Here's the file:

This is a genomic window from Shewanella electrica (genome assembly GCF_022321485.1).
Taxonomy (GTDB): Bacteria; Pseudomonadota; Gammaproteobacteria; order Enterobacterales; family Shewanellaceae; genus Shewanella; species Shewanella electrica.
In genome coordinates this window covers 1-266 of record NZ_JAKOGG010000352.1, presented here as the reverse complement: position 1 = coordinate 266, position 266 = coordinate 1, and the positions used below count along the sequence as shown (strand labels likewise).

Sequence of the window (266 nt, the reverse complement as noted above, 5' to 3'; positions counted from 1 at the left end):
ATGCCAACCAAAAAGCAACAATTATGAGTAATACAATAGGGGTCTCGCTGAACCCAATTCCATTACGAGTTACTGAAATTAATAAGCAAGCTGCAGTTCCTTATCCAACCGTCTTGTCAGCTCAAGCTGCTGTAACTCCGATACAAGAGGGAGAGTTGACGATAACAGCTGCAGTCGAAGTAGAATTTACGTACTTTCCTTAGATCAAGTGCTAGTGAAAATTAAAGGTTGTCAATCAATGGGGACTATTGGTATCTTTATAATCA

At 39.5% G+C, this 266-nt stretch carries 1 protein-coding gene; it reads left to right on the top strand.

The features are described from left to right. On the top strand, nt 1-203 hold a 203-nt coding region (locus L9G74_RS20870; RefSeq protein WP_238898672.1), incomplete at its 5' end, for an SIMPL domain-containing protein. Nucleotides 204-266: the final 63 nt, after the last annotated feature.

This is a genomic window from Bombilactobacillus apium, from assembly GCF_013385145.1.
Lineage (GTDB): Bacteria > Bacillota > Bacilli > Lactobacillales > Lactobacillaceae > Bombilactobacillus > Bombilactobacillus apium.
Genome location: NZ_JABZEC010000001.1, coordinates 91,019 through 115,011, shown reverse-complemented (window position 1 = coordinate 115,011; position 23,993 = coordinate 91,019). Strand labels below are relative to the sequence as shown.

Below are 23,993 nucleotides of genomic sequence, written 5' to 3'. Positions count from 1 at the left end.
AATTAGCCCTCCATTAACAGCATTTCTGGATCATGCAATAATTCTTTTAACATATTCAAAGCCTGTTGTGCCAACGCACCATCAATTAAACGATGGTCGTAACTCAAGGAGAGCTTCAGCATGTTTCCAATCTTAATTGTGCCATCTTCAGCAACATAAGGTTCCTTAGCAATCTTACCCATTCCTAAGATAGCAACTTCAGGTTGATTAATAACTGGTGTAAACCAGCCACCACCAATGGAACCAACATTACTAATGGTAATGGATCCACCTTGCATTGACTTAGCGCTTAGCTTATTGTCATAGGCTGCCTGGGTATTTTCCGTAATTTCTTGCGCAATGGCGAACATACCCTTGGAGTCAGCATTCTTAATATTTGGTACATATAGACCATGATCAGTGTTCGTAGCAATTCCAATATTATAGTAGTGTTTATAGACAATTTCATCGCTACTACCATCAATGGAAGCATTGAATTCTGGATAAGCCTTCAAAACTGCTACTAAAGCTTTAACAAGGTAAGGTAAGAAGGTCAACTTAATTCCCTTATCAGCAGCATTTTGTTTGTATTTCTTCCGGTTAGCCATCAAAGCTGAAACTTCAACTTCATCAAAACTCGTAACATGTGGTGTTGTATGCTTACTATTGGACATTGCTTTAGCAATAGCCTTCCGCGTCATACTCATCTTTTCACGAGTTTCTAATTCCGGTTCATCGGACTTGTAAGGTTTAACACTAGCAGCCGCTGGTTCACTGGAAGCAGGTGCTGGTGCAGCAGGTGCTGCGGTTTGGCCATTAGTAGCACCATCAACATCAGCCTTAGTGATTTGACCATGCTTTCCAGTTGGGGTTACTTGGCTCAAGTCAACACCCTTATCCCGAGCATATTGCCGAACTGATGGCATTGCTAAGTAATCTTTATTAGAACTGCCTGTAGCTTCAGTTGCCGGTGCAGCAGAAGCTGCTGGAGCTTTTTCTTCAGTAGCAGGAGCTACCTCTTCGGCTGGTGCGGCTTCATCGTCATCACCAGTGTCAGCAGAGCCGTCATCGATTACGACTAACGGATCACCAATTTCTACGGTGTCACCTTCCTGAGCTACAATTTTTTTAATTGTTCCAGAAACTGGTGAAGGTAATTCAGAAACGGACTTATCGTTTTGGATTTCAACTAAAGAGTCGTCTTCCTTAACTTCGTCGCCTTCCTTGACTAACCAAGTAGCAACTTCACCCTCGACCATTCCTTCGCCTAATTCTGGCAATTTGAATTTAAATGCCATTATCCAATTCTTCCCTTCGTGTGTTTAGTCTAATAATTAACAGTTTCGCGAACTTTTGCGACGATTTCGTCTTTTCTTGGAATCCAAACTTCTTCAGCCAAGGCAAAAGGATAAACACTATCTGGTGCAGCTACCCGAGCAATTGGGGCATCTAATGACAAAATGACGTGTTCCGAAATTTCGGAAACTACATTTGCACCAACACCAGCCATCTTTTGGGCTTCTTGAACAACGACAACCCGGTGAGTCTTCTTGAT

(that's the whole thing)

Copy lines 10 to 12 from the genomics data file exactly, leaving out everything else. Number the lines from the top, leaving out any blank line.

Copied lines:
Genome location: NZ_JABZEC010000001.1, coordinates 91,019 through 115,011, shown reverse-complemented (window position 1 = coordinate 115,011; position 23,993 = coordinate 91,019). Strand labels below are relative to the sequence as shown.

Below are 23,993 nucleotides of genomic sequence, written 5' to 3'. Positions count from 1 at the left end.
AATTAGCCCTCCATTAACAGCATTTCTGGATCATGCAATAATTCTTTTAACATATTCAAAGCCTGTTGTGCCAACGCACCATCAATTAAACGATGGTCGTAACTCAAGGAGAGCTTCAGCATGTTTCCAATCTTAATTGTGCCATCTTCAGCAACATAAGGTTCCTTAGCAATCTTACCCATTCCTAAGATAGCAACTTCAGGTTGATTAATAACTGGTGTAAACCAGCCACCACCAATGGAACCAACATTACTAATGGTAATGGATCCACCTTGCATTGACTTAGCGCTTAGCTTATTGTCATAGGCTGCCTGGGTATTTTCCGTAATTTCTTGCGCAATGGCGAACATACCCTTGGAGTCAGCATTCTTAATATTTGGTACATATAGACCATGATCAGTGTTCGTAGCAATTCCAATATTATAGTAGTGTTTATAGACAATTTCATCGCTACTACCATCAATGGAAGCATTGAATTCTGGATAAGCCTTCAAAACTGCTACTAAAGCTTTAACAAGGTAAGGTAAGAAGGTCAACTTAATTCCCTTATCAGCAGCATTTTGTTTGTATTTCTTCCGGTTAGCCATCAAAGCTGAAACTTCAACTTCATCAAAACTCGTAACATGTGGTGTTGTATGCTTACTATTGGACATTGCTTTAGCAATAGCCTTCCGCGTCATACTCATCTTTTCACGAGTTTCTAATTCCGGTTCATCGGACTTGTAAGGTTTAACACTAGCAGCCGCTGGTTCACTGGAAGCAGGTGCTGGTGCAGCAGGTGCTGCGGTTTGGCCATTAGTAGCACCATCAACATCAGCCTTAGTGATTTGACCATGCTTTCCAGTTGGGGTTACTTGGCTCAAGTCAACACCCTTATCCCGAGCATATTGCCGAACTGATGGCATTGCTAAGTAATCTTTATTAGAACTGCCTGTAGCTTCAGTTGCCGGTGCAGCAGAAGCTGCTGGAGCTTTTTCTTCAGTAGCAGGAGCTACCTCTTCGGCTGGTGCGGCTTCATCGTCATCACCAGTGTCAGCAGAGCCGTCATCGATTACGACTAACGGATCACCAATTTCTACGGTGTCACCTTCCTGAGCTACAATTTTTTTAATTGTTCCAGAAACTGGTGAAGGTAATTCAGAAACGGACTTATCGTTTTGGATTTCAACTAAAGAGTCGTCTTCCTTAACTTCGTCGCCTTCCTTGACTAACCAAGTAGCAACTTCACCCTCGACCATTCCTTCGCCTAATTCTGGCAATTTGAATTTAAATGCCATTATCCAATTCTTCCCTTCGTGTGTTTAGTCTAATAATTAACAGTTTCGCGAACTTTTGCGACGATTTCGTCTTTTCTTGGAATCCAAACTTCTTCAGCCAAGGCAAAAGGATAAACACTATCTGGTGCAGCTACCCGAGCAATTGGGGCATCTAATGACAAAATGACGTGTTCCGAAATTTCGGAAACTACATTTGCACCAACACCAGCCATCTTTTGGGCTTCTTGAACAACGACAACCCGGTGAGTCTTCTTGAT